Vermont Raises Minimum Wage to $10.10

May 13, 2014 by Douglas A. McIntyre

Vermont’s legislature did what many members of Congress and the president would like to do. It raised the minimum wage in the state to $10.10 from $8.73. The federal minimum wage is $7.25. The increase will take place over four years. Now comes proof of whether the $10.10 wage will cause significant layoffs.

The Congressional Budget Office has offered research that shows a national increase to $10.10 could cost 500,000 jobs. Vermont’s population is slightly over 600,000, so, if this loss of jobs is spread evenly, the state might have an increase in unemployment of a few thousand workers. Vermont’s jobs economy is particularly strong. Unemployment is 3.4%, the second best in the United States after North Dakota. However, a job lost is a job lost. Some people are thrown out of work and most likely will lose their status as consumers.

Since it appears that Congress will not pass a law increasing the national minimum wage, Vermont and a few other states, which include Hawaii, Connecticut and Maryland at $10.10, will be the litmus test for whether the increase will trigger terrible jobs losses.

READ MORE: States With the Lowest Minimum Wages

In addition but overlapping the state debate, two groups of companies claim the increases will badly damage their profits. On paper, each has a reasonable position. Some small businesses will not be able to get to $10.10 and keep all of their employees. Huge firms such as McDonald’s Corp. (NYSE: MCD) and Wal-Mart Stores Inc. (NYSE: WMT) contend that workforces made up of low-paid workers are essential to profits and any increase in wages will harm their margins badly. Whether either can operate with fewer workers is impossible for outsiders to know. One would assume that if they could cut jobs to improve profits, they would already have done so.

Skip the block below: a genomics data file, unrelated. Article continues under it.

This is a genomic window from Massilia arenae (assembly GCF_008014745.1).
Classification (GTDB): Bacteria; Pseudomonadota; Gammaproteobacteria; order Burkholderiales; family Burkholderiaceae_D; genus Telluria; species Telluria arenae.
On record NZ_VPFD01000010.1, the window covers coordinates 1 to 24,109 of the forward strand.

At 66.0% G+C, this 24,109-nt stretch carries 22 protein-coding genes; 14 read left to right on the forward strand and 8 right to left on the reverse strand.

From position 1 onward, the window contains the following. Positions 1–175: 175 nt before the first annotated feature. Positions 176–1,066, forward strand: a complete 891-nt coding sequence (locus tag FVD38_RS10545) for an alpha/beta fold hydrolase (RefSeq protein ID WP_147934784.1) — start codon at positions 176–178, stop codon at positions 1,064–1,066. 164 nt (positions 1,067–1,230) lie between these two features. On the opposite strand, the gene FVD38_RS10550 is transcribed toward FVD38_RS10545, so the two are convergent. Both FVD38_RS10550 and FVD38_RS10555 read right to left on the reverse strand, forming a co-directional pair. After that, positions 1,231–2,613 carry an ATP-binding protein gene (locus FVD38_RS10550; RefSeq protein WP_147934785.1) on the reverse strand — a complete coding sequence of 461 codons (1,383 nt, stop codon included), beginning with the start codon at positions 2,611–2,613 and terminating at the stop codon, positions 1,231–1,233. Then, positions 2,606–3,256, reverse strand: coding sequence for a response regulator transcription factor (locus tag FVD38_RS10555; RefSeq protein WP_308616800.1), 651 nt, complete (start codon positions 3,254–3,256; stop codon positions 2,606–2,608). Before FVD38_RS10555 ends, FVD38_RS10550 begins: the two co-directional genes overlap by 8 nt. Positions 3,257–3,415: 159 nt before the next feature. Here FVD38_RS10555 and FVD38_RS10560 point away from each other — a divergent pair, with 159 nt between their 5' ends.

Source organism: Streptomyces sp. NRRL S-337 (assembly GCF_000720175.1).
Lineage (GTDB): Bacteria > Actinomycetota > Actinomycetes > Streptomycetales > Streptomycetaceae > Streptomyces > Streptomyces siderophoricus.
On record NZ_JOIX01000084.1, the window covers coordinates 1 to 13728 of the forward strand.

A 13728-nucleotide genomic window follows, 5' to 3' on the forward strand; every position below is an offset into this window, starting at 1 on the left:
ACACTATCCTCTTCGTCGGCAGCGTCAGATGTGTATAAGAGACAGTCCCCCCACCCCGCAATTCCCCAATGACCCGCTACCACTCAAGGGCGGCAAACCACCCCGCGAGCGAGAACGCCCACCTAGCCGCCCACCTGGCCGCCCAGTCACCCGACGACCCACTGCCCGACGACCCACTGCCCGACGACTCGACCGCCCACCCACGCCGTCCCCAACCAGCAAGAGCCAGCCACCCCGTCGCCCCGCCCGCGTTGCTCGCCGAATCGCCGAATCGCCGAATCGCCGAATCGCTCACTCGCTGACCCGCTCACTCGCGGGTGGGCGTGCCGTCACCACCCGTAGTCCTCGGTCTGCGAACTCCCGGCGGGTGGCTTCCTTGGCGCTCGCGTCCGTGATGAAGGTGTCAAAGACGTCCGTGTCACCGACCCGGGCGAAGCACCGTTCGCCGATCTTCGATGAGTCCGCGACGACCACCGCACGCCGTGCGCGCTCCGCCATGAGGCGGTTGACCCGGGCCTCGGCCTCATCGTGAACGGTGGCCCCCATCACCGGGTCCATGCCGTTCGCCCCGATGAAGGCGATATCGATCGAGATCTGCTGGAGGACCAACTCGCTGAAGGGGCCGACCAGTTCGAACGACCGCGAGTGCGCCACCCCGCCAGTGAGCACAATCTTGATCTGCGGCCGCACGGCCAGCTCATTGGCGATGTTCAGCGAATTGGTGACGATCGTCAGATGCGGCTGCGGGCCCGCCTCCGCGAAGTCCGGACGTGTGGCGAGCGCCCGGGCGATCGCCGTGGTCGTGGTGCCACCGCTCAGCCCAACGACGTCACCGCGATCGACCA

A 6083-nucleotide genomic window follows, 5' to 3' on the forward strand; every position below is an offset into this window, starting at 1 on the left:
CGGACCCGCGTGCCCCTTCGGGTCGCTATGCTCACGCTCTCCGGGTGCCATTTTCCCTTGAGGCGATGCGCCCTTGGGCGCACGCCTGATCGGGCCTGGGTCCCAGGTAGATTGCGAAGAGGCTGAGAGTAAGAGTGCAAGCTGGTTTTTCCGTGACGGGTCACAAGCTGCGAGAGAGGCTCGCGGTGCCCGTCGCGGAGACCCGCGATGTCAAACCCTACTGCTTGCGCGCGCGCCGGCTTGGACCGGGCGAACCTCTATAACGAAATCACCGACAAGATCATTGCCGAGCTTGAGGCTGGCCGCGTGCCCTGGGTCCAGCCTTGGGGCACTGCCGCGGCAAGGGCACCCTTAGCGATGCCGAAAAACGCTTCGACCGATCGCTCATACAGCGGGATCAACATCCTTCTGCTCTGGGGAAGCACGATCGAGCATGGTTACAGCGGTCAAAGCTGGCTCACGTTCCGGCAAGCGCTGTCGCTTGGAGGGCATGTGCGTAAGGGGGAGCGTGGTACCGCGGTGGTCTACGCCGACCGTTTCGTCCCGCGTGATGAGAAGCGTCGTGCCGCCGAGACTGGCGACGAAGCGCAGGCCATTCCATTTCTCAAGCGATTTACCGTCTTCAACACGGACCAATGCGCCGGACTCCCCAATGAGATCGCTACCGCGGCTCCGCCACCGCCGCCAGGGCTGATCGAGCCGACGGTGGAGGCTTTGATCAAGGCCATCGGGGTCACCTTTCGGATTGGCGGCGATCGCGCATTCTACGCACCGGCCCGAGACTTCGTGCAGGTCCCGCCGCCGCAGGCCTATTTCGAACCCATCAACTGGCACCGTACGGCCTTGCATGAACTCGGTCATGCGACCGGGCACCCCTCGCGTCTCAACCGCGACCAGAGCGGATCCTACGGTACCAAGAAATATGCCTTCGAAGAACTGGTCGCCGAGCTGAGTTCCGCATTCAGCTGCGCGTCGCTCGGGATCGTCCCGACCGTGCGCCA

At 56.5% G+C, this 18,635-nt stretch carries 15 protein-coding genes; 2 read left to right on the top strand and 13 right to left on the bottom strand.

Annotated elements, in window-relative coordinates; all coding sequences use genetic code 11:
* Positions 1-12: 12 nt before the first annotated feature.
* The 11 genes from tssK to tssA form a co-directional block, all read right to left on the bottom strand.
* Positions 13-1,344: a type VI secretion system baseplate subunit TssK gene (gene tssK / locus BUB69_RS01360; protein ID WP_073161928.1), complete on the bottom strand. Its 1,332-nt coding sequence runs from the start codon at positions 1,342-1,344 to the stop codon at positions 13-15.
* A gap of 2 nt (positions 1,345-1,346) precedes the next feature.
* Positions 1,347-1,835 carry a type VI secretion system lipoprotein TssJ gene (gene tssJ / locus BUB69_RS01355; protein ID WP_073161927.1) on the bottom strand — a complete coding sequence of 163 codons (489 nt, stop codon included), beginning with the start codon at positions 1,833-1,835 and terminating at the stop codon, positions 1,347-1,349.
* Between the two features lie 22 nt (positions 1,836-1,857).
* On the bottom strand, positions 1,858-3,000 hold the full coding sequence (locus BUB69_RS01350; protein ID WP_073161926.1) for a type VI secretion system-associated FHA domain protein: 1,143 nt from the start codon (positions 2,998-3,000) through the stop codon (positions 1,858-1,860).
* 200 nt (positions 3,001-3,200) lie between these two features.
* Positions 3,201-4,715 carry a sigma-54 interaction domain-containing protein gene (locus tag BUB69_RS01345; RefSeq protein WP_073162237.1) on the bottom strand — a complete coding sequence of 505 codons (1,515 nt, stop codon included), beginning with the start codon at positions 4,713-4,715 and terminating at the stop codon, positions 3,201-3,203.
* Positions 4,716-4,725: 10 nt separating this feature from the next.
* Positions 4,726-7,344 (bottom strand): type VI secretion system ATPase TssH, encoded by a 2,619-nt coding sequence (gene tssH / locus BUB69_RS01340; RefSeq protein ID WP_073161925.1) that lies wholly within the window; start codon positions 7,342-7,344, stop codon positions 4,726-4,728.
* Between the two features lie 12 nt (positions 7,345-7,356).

Not all state job bases are created equal. Vermont only has five Walmart locations. Vermont’s median income per household is $53,000, slightly above the national average, so the state is not full of low-paying jobs.

A better measure of how much damage the minimum wage could do to employment is if a state with low median household income faced a mandated $10.10 minimum wage. Mississippi, as an example with a median income of $43,000, or Arkansas at $40,000. These states theoretically could face much higher increases in joblessness because of a high minimum wage.

The minimum wage experiment and how it will affect the economy will go on for years. The answers to its effects on employment are far, far off.